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Construction cost estimating methods

Preliminary cost estimation occurs before the construction phase of a project. The cost estimates provide a projection of how much the project will cost and determine the success of a project. In construction, project owners use different methods of estimation for other purposes. For example, one builder might use cost estimates to assess the cost of setting up a building, whereas another owner might use cost estimation for assessing operation costs after completion.

Construction estimation requires a lot of knowledge and skill, and firms dedicate many resources to proper construction estimation.

Throughout the rest of this article, we’ll be running through the methods cost estimators use to create their estimates alongside some common problems.

Cost estimate classifications

According to the American Society of Professional Estimators, estimates are classified according to a five-level system. 

The least accurate estimate is the level 5 estimate, while the most accurate is the level 1 estimate.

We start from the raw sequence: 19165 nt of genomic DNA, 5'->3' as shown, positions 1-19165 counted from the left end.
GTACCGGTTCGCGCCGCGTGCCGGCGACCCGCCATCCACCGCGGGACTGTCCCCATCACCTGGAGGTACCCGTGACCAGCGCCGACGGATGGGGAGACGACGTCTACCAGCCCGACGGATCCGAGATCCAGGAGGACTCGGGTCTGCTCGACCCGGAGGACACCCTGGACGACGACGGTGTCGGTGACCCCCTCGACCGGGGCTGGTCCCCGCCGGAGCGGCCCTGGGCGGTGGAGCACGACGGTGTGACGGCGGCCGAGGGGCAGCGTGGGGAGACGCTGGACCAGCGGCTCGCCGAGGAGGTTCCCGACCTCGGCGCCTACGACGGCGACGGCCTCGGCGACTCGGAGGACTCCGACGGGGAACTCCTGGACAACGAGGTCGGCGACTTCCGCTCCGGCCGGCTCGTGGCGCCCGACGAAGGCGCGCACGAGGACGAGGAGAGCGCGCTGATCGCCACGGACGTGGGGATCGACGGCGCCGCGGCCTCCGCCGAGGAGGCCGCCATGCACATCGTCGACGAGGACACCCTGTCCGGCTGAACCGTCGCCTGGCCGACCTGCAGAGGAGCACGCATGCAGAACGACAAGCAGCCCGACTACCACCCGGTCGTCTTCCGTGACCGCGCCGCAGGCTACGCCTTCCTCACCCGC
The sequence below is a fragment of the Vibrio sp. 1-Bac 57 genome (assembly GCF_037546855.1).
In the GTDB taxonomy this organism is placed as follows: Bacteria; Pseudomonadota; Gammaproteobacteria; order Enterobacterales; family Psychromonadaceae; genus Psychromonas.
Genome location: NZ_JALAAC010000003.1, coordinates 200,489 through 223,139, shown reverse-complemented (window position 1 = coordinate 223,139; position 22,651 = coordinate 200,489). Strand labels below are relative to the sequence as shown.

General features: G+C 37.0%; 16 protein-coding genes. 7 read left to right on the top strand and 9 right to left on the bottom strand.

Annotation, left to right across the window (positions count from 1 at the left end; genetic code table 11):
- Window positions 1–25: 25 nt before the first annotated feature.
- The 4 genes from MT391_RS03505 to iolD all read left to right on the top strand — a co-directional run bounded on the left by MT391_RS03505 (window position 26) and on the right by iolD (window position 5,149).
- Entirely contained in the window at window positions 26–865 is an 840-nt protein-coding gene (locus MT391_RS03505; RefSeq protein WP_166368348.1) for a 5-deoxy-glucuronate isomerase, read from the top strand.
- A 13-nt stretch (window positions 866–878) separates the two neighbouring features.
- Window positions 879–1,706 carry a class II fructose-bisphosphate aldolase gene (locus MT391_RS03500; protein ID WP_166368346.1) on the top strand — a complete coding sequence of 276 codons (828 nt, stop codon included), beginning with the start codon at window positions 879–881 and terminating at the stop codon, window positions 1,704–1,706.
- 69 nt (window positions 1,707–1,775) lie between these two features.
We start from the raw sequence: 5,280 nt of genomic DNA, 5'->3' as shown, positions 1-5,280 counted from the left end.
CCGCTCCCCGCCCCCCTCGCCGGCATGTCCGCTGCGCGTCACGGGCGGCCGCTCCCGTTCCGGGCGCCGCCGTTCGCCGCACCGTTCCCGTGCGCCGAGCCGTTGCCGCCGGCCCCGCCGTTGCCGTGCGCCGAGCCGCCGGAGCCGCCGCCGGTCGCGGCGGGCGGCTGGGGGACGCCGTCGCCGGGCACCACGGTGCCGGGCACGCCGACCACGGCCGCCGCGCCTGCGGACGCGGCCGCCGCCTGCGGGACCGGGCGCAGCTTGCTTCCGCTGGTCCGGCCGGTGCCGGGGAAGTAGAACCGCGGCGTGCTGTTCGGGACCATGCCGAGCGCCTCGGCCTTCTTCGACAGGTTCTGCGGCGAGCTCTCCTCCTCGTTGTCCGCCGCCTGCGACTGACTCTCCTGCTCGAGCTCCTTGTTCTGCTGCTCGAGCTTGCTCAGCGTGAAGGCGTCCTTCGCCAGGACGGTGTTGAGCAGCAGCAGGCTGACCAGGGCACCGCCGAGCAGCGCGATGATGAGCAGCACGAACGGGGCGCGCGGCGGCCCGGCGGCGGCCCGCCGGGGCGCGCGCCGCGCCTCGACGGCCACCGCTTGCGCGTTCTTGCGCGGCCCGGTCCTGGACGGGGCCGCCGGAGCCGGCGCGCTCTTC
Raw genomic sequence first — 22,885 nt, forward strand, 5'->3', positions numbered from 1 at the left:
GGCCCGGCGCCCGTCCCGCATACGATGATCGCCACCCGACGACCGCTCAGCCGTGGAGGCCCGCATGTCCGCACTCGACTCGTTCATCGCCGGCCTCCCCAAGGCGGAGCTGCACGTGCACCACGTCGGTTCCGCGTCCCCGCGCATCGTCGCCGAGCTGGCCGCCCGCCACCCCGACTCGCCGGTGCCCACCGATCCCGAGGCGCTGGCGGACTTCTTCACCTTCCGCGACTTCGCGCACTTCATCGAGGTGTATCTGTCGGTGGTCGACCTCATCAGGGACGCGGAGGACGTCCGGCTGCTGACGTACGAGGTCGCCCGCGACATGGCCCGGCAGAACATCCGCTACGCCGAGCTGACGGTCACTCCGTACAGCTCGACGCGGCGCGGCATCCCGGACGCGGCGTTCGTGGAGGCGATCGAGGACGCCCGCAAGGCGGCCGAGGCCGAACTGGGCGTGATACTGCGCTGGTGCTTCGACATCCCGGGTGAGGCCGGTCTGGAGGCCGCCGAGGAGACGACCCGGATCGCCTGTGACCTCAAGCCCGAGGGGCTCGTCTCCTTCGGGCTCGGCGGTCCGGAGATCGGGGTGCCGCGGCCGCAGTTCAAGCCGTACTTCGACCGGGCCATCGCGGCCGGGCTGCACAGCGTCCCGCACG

Due to a precise and well-defined plan, standard practice enables us to get multiple estimates with increasing project definition (scope of the project). An estimator is always working on cost options with progressing design. 

When considering the five-level system, each level serves different purposes. Below are the classifications of the five-level cost estimation system.

Order of magnitude estimate

This estimate is performed just before kicking off the project’s design phase. Here the project definition stands between 0 to 2%, and the accuracy of the cost estimate lies within a 20-30% accuracy margin. 

This estimate has a fundamental work breakdown structure for quantities and materials. The owner uses this estimate to estimate a project’s suitability, whether it merits close evaluation, and whether there are better alternatives available. 

Its preparation is in the preconstruction stage because there is little to no information available for the project.

The techniques employed for these estimates are experience, judgment, charts, and historical values. This estimate is also known as a ballpark, rough cost estimate, guesstimate, or concession license estimate.